Story Luck’s weekly dive into the Workshop Workshop format continues on Monday with special guest, Shweta. March 26th at 6pm central we will be having a lesson on storytelling and exploring two stories. The Story Luck Crew, along with a host of regulars in the Twitch chat will help us to actively listen. Thereby we set a good story onto the path of great. If you haven’t yet, click the link above, sign up for Twitch, and hit that follow button.
Shweta spun so fast and so hard, that when she sat down and closed her eyes, she imagined herself on a shuttle launching into space.
She put goldfish crackers in water and slept with a stuffed golden retriever puppy, in hopes that through some sort of sorcery they would become the real animal.
She learned how to smile only after she got braces, because her 13mm overbite was enough to make it look like she was always smiling.
Shweta is an Indian-American who was born and raised in a town where no one looked like her. She spent much of her childhood trying to understand why she inherited upper lip hair, while the others in her class waited eagerly for theirs or would draw them on as a costume. Yet she never felt disconnected. Due to the the rich tradition of storytelling she belongs to, (she grew up being read myths and stories,) she knew there was something that connected us all. Through stories she found that which makes us all similar.
In hopes of feeling less lonely, she started recreating the stories she was told. She’d make them into stories she could tell. Stories about herself that she could tell to anyone and anything. With a natural knack for numbers and patterns, each narrative sequence became another invitation to experience something mythic.
Stories became her compass, all while she was learning how to craft her own from the ones she saw lived out in front of her. Empowered by the praise of a linear path, she went to Brown University with every intention of becoming a doctor and graduated with a degree in Anthropology and Economics. (Of course, only after a hero’s journey of sorts.)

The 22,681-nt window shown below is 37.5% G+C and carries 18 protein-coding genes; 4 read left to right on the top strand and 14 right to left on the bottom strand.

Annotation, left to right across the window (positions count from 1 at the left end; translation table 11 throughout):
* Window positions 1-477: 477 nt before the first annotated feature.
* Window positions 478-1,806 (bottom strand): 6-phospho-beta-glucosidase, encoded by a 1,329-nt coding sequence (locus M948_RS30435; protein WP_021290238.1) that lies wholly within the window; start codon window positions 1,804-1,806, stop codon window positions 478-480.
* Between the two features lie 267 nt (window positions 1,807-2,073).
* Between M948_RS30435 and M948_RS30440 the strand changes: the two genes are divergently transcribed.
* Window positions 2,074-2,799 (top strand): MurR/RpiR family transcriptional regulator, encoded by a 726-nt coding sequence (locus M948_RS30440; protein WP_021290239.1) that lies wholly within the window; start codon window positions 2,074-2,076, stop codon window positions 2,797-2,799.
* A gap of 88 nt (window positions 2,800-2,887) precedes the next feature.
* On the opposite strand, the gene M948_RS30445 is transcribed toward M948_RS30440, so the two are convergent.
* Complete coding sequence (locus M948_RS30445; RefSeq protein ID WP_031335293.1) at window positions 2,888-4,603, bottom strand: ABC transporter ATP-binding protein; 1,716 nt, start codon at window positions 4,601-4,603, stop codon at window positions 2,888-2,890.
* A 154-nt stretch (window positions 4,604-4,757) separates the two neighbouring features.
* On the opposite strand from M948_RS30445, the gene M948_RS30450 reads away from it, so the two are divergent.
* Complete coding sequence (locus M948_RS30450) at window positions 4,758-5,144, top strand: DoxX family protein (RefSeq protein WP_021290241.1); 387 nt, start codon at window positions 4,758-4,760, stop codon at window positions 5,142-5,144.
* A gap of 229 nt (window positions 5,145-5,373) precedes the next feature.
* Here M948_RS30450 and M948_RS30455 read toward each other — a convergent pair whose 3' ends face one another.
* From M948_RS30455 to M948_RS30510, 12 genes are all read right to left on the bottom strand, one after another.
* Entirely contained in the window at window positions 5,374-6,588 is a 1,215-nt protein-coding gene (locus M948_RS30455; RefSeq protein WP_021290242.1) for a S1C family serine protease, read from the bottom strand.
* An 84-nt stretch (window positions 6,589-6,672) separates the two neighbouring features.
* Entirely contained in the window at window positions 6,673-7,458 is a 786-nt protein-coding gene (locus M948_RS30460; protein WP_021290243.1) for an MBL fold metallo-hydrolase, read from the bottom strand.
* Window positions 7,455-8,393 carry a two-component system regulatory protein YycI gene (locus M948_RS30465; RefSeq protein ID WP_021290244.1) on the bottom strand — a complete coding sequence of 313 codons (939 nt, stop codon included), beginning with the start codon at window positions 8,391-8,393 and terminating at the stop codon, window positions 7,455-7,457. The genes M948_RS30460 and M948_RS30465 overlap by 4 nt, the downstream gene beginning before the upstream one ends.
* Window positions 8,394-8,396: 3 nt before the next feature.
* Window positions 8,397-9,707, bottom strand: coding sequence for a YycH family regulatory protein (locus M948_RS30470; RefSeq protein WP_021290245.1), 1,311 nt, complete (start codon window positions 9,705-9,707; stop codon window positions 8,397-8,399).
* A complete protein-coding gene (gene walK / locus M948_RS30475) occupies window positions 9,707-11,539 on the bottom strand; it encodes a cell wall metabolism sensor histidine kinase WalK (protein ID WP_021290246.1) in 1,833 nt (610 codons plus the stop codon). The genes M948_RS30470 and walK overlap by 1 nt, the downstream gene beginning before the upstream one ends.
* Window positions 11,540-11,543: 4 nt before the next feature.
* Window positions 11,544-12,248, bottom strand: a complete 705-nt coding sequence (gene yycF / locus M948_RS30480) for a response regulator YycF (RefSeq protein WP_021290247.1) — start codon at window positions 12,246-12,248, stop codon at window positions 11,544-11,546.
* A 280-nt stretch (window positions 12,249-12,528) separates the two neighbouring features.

Moving to New York, she worked in financial engineering and consulting at Ernst and Young. There she learned, you can be successful but not happy, you can seem successful and feel much less so. What kept her there, other than the fear of the unknown and the path less linear? It was a connection to her clients. She was able to tell them their own stories, through data. She was able to speak with them, learn about them, and reassure them through the way in which she spoke.
Taking the Best With You
Since leaving EY, she now serves as an insights guide. She finds that missing happiness working with high-school students to craft their own practice of self-study and self-compassion. This way, they embark on their journey to higher education better understanding themselves and their stories. After 6 years working in finance with Fortune 100 executives and billion dollar budgets, Shweta realized her true calling was in helping people find more compassion, connection, and resilience within themselves as they navigate significant life changes. She uses her innate magic of storytelling alongside personality sciences and Vedic counseling to help others find clarity within chaos.
She is constantly writing, not because she is a writer, but because she is a teller, a sharer, and holder of the stories that make us all kin.